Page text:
I started trying to lay down vocals for Zep over the weekend. There's temp bass and a temp guitar solo. The former because I'm still wanting Pauly C to lay down bass for me, and the latter because I, flat out, can do better.
Ultimately, I think I have to change the name of the song. While the inspiration is still very much Zeppelin, it's strongly apparent that I will not be able to pull off a Robert Plant-style vocal line. I feel no shame over this, I mean, there are very, very few people who can sing anything like Robert Plant. I also simply can't play drums like Bonzo, and, yet again, few can. The track also simply doesn't have the improvisational feel of most Zeppelin stuff. That's just the nature of how I'm recording...I have to plan out arrangements and structure.
The influence is still felt. I had lyrics jotted down to work from, and as I worked with them, I felt that I had fallen into the same trap I often do. Too literal. Not in terms of content, so much as that I tend to approach lyrics in a much too linear way. I want to tell a story, I want each line to lead logically to the next. Which I find starts nudging me closer and closer to "moon, june, croon" bullshit.
Zeppelin had a wonderful sense of imagery over story, and I've been re-working the verses, pushing more in that direction. The chorus already seems to work, and it's almost literally nonsense words. Of course, I'm so hook-oriented when it comes to a chorus. Into how the rhythm of the words falls off the tongue, more than anything else, I've always had an easier time saying, "makes no sense - screw it, it's catchy."
All that aside, the material is proceeding well. A pattern is forming, where I lay in the drums, then get paranoid that they're "off," then, as I start putting the other material over what's there, the whole thing tightens up. It's exciting, honestly. The drumming is rudimentary, at best, but I love the "human" element of it. There's no doubt in my mind that moving on from the drum machine has been the single best decision I've made, in regards to long-term creativity, as far as music goes.
I am so excited to move on to the next few tracks, which are more straight-ahead rockers. Shorter, less forethought required. I'm hoping I can put them to bed quickly. The tally stands at 3 completed tracks, one "in process" (but closer to done than not), and 4 more or less written, and ready to go. That gives me 8 tracks total, I usually aim for 12, but I may cut back. I'd rather put out something shorter than pull 4 tracks out of my ass. There was a lot of that on Where Have All the Heroes Gone? and I think it was pretty obvious. That said, I have a couple of riffs I've been messing with that could evolve in time to be included. We'll see what shakes out.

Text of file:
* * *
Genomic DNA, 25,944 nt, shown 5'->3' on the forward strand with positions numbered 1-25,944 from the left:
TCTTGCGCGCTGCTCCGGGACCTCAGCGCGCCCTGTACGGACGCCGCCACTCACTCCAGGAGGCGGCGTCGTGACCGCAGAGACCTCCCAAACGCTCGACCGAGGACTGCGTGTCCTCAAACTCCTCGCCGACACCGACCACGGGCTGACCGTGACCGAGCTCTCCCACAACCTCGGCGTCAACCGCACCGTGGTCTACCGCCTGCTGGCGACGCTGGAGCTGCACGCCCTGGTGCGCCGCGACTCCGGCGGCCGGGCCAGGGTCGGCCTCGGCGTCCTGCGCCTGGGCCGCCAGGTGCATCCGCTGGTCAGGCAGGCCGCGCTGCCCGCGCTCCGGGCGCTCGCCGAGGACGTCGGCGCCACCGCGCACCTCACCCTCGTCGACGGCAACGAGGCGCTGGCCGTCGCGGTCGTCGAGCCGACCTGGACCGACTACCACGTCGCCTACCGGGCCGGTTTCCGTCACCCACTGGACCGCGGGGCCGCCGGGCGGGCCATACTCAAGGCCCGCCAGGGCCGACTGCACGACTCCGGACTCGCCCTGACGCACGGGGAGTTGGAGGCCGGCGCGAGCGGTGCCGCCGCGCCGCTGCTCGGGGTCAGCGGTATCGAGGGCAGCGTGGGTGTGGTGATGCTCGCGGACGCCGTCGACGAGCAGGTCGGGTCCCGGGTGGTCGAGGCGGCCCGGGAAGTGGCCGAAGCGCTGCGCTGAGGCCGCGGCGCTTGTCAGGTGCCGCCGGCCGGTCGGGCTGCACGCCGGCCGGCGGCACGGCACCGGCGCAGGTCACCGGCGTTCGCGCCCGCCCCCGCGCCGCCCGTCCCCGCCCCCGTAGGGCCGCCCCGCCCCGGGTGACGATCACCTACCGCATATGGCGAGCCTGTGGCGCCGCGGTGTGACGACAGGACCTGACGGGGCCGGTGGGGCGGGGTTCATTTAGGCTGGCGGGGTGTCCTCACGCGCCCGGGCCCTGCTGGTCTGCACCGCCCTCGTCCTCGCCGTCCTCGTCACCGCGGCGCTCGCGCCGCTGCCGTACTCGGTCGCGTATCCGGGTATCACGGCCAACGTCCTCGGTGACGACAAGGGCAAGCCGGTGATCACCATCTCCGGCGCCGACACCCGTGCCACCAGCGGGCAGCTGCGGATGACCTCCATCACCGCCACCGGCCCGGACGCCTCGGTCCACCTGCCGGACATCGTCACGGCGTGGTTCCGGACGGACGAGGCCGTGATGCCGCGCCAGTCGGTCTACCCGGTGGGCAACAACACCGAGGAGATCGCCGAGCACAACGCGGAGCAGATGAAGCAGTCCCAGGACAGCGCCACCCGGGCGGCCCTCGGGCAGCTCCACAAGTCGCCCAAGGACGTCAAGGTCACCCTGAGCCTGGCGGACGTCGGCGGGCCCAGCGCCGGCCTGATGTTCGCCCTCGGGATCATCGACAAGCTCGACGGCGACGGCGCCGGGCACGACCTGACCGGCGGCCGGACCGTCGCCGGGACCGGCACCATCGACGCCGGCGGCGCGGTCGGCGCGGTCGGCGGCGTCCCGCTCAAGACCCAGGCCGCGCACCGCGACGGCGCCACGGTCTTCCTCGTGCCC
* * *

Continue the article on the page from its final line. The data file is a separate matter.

In other music talk, I downloaded the debut, self-titled album from The Winery Dogs. Another in the recent spate of "supergroups," it features Mike Portnoy (ex-Dream Theatre, Flying Colors) on drums, Billy Sheehan (Mr. Big, ex-David Lee Roth Band)on bass, and Richie Kotzen (who, in addition to his solo career, had brief runs as a replacement guitarist in both Mr. Big and Poison) on guitar and vocals.
The cops on display are monstrous. All of these guys are top, top flight players. The album is, without a doubt, a bit of a shredfest, and I can dig that. As a player, I love listening and watching players who are simply some of the best in the world. However, I'm also acutely aware that great playing does not make a great song. All the notes in the world, no matter how fast you play them, can't make a great song without feel and melody.
I was prepared for the shred on The Winery Dogs, what was pleasantly surprising is how catchy and tuneful this deeply blues-based set is. I was a little worried while listening to the opening seconds of the first track, Elevate, which is good, but busy. It brushes right up against overdoing it, but when you hit the incredibly catchy chorus, all feels well.
It's definitely a hard-rock, blues-based album. If you're not into that, I'd pass by, but there is tons of great stuff here if you are. With tracks that are just on fire with musicianship, and others that lay back and allow texture and feel to win the day. Kotzen's voice is also compelling, reminding me a lot of Chris Cornell. As I listened, I couldn't help but think that The Winery Dogs is, fairly effortlessly, what Black Country Communion expended a lot of effort to reach.
If what I've written makes you curious, I'd recommend checking the album out on Spotify. You may dig it.